Let’s stay tethered to perspective: Philadelphia, as a reappearance play, is a hot story. A trending story. Joel Embiid, out the first two games, returned to change this playoff series against the Miami Heat the last two games.
James Harden was aging and fattening before our eyes before scoring 31 points in Philadelphia’s Game 4 win Sunday night. Philadelphia could be the first team, “in their storied history,” as the TNT broadcast repeatedly said, to come back from an 0-2 deficit to win a series.
So, they’re a hot story in the manner that if you put your ear to the ground, you can feel some vibrations in the distance, a thorough and thundering sound of momentum.
“You know how fast that can change?” Heat coach Erik Spoelstra said.
OK, he was talking about his players’ wayward 3-point shooting, not the series. But the two are connected.
“We have so many ignitable guys,’ he said.
He mentioned Tyler Herro, Gabe Vincent, Duncan Robinson …
“We see a associate go down, that can turn into four, five, six” – he snapped his fingers – “like that.”
You want perspective? It’s not there in intangibles or the past two Philadelphia wins. It’s right there in the building numbers. The Heat shot 21.5 percent on 3-pointers the last two games in Philadelphia after shooting 35.4 percent at home the first two games.
Philadelphia was the reverse. They shot 21.9 percent on 3-pointers in the first two games in Miami and 48.5 percent in their home games.
So it’s 2-2 series with an advantage to the Heat. Such as this advantage can be gauged since Embiid missed the two games in Miami. But for as irrelevant as the NBA regular season looks as it plays out, this is why the Heat chase that top playoff seed so hard.
For that additional home game in this series. This one game. Maybe that’s the difference here, too. That’s the perspective to keep in a series that’s turned as tough and tense as expected.
The Heat were in trouble all across Sunday’s loss. Bam Adebayo and P.J. Tucker were in foul trouble. Kyle Lowry’s recalcitrant hamstring acted up again in a manner that indicates he won’t be a factor this series.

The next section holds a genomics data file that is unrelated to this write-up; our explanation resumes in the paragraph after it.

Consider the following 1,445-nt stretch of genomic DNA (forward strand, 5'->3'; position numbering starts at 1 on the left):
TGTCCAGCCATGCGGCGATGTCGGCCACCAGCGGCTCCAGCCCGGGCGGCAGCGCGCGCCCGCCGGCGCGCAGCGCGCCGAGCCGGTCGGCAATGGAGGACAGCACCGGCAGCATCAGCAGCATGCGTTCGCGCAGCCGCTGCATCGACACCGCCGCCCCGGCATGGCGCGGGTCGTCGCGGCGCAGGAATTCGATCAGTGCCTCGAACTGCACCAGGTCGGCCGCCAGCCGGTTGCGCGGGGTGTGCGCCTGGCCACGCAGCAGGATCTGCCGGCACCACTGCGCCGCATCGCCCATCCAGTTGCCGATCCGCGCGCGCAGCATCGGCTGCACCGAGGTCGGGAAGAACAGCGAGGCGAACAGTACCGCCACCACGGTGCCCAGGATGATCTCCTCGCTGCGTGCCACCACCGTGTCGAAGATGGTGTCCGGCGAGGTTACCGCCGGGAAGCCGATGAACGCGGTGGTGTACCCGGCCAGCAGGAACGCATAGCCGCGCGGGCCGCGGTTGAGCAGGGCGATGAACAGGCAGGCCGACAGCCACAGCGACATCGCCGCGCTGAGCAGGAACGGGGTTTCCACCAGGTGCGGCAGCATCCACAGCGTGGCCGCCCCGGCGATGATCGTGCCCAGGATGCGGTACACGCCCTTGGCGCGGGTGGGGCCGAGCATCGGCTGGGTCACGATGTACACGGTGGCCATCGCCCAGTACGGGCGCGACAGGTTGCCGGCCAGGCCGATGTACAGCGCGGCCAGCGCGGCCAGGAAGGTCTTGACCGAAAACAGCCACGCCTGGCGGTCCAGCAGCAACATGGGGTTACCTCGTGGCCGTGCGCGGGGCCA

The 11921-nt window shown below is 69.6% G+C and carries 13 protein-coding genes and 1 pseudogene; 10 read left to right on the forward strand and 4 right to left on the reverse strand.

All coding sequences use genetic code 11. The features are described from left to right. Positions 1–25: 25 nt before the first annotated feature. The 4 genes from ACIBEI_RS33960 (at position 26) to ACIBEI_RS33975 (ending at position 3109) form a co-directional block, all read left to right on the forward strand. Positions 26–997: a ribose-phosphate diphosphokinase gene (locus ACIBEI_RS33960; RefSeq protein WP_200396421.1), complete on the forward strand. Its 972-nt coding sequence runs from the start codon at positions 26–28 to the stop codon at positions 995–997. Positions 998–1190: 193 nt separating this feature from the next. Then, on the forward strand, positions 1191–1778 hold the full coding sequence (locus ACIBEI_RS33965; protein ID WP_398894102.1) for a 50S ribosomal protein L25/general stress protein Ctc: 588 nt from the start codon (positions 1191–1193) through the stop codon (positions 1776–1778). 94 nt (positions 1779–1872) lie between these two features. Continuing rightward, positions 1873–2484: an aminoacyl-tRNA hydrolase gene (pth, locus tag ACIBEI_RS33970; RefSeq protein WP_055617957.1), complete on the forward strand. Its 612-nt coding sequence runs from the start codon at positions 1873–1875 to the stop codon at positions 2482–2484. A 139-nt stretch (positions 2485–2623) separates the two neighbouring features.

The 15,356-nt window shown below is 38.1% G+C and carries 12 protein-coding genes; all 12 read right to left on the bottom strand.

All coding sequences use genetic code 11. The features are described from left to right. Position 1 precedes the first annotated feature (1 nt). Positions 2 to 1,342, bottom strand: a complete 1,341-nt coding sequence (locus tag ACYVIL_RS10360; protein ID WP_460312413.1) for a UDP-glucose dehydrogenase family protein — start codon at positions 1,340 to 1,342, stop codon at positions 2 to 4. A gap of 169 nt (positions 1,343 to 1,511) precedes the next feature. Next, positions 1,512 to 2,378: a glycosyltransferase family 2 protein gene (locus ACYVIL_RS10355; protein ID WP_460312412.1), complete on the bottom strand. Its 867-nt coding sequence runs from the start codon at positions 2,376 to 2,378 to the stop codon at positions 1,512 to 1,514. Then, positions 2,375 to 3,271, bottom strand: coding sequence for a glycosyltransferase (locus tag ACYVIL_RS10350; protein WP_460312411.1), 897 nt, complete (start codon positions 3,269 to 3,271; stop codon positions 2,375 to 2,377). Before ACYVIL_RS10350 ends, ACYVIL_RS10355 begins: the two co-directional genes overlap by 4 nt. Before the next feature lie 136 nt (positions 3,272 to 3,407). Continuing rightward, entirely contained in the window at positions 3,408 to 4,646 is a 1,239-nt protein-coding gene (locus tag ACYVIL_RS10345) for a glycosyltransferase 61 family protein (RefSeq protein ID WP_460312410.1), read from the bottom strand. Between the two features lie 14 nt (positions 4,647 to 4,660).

The Heat were so short of big men Markieff Morris made his first turn up these playoffs and had a shot confined by Embiid that sent Morris reeling as much as the ball.
Talented size is the Heat’s Kryptonite. Milwaukee showed it last playoffs. Embiid will attempt to again in what has become a best two-out-of-three series.
But for all the Heat’s problems Sunday night they were right there to steal the game. Some of that’s the normal course of an NBA game. Some of it’s the Heat’s perpetual ability to never stop, too.
Much of it was Jimmy Butler, too. He had 40 points. He kept coming back at Philadelphia whenever the game looked on the cusp of being done.
“We were banging on the door,’ Spoelstra said. “I just felt the last five minutes they had a handful of possessions that went down to the (shot clock) and they made some big shots. We were defending 24 seconds, 23 seconds, 22 seconds – and they hit a big one.”
Does Harden have another game like this with Embiid back? Can Butler carry the Heat again like that, if needed?
“There’s a slim margin for error on both sides,’ Spoelstra said.
The accepted rule in the NBA is homecourt matters to the role players. And, well, other than Butler for the Heat and Embiid for Philadelphia they’re all role players at this point. already Adebayo and Harden have defined themselves as such.
Great regular-season stories like Max Strus and Gabe Vincent have been relegated almost to bystanders for much of this series. Victor Oladipo has risen in importance simply because talent matters the deeper you go in the playoffs.
And Duncan Robinson? Does his 3-point shooting bring him off the Siberian bench? The Heat bench is deeper than Philadelphia. But Philadelphia’s bench was more productive Sunday, 19 points to 15.
“I need to get to the film and see what’s real and what’s emotional,’ Spoelstra said.
“We are far from playing our best basketball, that’s an encouraging thing,’ Embiid said.
Perspective isn’t lost because of the last two games. It’s a three-game series with the Heat at home for two, if necessary. The pressure is nevertheless on Philadelphia, as trending as story as they are.
The Heat need some of those ignitable players Spoelstra mentioned to ignite in Tuesday’s Game 5 .But everything changes now in a night. Or a player. Or a shot. Or being the No. 1 seed will look as irrelevant as other teams treated it.
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